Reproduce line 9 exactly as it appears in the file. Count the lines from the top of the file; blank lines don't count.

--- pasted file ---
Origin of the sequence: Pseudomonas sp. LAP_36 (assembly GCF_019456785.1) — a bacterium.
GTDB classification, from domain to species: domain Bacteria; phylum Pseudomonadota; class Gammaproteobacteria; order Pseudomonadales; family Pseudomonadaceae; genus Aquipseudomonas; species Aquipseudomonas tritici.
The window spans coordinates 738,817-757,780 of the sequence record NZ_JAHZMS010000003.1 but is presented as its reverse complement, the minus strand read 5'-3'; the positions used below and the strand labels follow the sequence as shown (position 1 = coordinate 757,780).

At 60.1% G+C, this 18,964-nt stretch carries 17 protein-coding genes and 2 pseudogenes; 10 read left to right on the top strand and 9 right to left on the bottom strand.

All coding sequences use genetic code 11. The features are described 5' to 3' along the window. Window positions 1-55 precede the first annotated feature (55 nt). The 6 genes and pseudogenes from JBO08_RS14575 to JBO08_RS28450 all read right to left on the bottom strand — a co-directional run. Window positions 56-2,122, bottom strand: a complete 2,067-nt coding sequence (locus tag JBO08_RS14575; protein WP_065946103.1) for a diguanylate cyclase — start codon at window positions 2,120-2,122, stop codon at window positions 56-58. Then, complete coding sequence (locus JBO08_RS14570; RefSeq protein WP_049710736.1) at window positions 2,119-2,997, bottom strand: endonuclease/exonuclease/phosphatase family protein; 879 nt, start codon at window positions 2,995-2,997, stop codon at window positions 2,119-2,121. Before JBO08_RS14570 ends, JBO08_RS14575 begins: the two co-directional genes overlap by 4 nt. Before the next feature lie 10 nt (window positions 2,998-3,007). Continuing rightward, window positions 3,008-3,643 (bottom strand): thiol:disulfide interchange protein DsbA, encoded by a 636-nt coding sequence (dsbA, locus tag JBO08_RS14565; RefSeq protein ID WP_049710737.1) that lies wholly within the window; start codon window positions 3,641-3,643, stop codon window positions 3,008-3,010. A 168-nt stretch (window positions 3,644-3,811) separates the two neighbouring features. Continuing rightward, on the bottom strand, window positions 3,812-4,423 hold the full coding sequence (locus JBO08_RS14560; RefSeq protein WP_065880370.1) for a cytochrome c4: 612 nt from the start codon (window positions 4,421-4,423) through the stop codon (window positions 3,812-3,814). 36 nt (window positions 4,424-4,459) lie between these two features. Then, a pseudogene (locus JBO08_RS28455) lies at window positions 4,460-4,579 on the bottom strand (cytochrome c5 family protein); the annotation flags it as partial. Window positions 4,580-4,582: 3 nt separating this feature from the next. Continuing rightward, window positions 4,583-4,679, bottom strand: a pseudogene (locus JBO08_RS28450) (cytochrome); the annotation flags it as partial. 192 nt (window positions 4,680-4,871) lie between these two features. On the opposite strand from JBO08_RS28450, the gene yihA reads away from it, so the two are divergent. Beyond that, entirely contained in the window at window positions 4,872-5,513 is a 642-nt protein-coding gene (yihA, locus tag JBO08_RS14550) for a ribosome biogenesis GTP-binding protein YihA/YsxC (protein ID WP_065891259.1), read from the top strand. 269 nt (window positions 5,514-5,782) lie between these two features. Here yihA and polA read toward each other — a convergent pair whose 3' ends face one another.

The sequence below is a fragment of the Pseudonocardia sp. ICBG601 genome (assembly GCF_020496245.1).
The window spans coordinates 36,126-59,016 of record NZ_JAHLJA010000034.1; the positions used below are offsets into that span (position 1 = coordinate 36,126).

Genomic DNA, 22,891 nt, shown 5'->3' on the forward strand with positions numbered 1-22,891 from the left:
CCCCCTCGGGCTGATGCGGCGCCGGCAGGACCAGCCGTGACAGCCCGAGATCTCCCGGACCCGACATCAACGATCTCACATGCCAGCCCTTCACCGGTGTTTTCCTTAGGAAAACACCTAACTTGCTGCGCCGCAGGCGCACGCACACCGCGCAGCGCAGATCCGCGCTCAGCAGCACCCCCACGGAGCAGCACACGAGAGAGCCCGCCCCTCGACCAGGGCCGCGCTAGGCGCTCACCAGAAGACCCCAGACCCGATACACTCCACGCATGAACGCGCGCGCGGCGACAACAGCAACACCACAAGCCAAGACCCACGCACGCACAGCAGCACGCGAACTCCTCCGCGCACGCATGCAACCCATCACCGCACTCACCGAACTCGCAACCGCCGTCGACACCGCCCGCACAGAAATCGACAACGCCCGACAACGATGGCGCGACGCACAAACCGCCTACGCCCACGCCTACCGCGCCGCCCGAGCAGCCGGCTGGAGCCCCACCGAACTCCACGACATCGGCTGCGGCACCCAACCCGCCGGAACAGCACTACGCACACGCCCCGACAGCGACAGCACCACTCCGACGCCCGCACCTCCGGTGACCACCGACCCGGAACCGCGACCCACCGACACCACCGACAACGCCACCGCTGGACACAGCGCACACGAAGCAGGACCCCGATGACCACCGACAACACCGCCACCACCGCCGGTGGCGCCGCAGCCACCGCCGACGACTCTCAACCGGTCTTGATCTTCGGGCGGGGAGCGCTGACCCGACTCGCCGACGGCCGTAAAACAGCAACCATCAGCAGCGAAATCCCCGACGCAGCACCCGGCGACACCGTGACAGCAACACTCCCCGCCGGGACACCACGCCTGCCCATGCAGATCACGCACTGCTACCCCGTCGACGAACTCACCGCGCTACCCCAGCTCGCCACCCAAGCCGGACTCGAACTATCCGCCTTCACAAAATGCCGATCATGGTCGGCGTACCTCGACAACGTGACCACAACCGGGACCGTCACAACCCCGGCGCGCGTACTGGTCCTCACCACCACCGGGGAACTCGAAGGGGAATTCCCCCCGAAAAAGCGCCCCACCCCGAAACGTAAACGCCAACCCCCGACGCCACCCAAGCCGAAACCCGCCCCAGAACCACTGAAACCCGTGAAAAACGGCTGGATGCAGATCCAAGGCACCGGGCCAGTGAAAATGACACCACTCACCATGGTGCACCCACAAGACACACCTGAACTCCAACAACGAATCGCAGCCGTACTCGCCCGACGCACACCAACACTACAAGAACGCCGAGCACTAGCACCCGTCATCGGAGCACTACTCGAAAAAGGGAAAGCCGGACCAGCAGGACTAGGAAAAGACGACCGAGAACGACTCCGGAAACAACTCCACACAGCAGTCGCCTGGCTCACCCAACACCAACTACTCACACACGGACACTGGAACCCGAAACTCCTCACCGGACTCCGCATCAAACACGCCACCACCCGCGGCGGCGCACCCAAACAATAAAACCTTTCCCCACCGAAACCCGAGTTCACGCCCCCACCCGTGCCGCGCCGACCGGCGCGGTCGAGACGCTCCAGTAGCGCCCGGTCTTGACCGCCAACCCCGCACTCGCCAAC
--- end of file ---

CCCCCTCGGGCTGATGCGGCGCCGGCAGGACCAGCCGTGACAGCCCGAGATCTCCCGGACCCGACATCAACGATCTCACATGCCAGCCCTTCACCGGTGTTTTCCTTAGGAAAACACCTAACTTGCTGCGCCGCAGGCGCACGCACACCGCGCAGCGCAGATCCGCGCTCAGCAGCACCCCCACGGAGCAGCACACGAGAGAGCCCGCCCCTCGACCAGGGCCGCGCTAGGCGCTCACCAGAAGACCCCAGACCCGATACACTCCACGCATGAACGCGCGCGCGGCGACAACAGCAACACCACAAGCCAAGACCCACGCACGCACAGCAGCACGCGAACTCCTCCGCGCACGCATGCAACCCATCACCGCACTCACCGAACTCGCAACCGCCGTCGACACCGCCCGCACAGAAATCGACAACGCCCGACAACGATGGCGCGACGCACAAACCGCCTACGCCCACGCCTACCGCGCCGCCCGAGCAGCCGGCTGGAGCCCCACCGAACTCCACGACATCGGCTGCGGCACCCAACCCGCCGGAACAGCACTACGCACACGCCCCGACAGCGACAGCACCACTCCGACGCCCGCACCTCCGGTGACCACCGACCCGGAACCGCGACCCACCGACACCACCGACAACGCCACCGCTGGACACAGCGCACACGAAGCAGGACCCCGATGACCACCGACAACACCGCCACCACCGCCGGTGGCGCCGCAGCCACCGCCGACGACTCTCAACCGGTCTTGATCTTCGGGCGGGGAGCGCTGACCCGACTCGCCGACGGCCGTAAAACAGCAACCATCAGCAGCGAAATCCCCGACGCAGCACCCGGCGACACCGTGACAGCAACACTCCCCGCCGGGACACCACGCCTGCCCATGCAGATCACGCACTGCTACCCCGTCGACGAACTCACCGCGCTACCCCAGCTCGCCACCCAAGCCGGACTCGAACTATCCGCCTTCACAAAATGCCGATCATGGTCGGCGTACCTCGACAACGTGACCACAACCGGGACCGTCACAACCCCGGCGCGCGTACTGGTCCTCACCACCACCGGGGAACTCGAAGGGGAATTCCCCCCGAAAAAGCGCCCCACCCCGAAACGTAAACGCCAACCCCCGACGCCACCCAAGCCGAAACCCGCCCCAGAACCACTGAAACCCGTGAAAAACGGCTGGATGCAGATCCAAGGCACCGGGCCAGTGAAAATGACACCACTCACCATGGTGCACCCACAAGACACACCTGAACTCCAACAACGAATCGCAGCCGTACTCGCCCGACGCACACCAACACTACAAGAACGCCGAGCACTAGCACCCGTCATCGGAGCACTACTCGAAAAAGGGAAAGCCGGACCAGCAGGACTAGGAAAAGACGACCGAGAACGACTCCGGAAACAACTCCACACAGCAGTCGCCTGGCTCACCCAACACCAACTACTCACACACGGACACTGGAACCCGAAACTCCTCACCGGACTCCGCATCAAACACGCCACCACCCGCGGCGGCGCACCCAAACAATAAAACCTTTCCCCACCGAAACCCGAGTTCACGCCCCCACCCGTGCCGCGCCGACCGGCGCGGTCGAGACGCTCCAGTAGCGCCCGGTCTTGACCGCCAACCCCGCACTCGCCAAC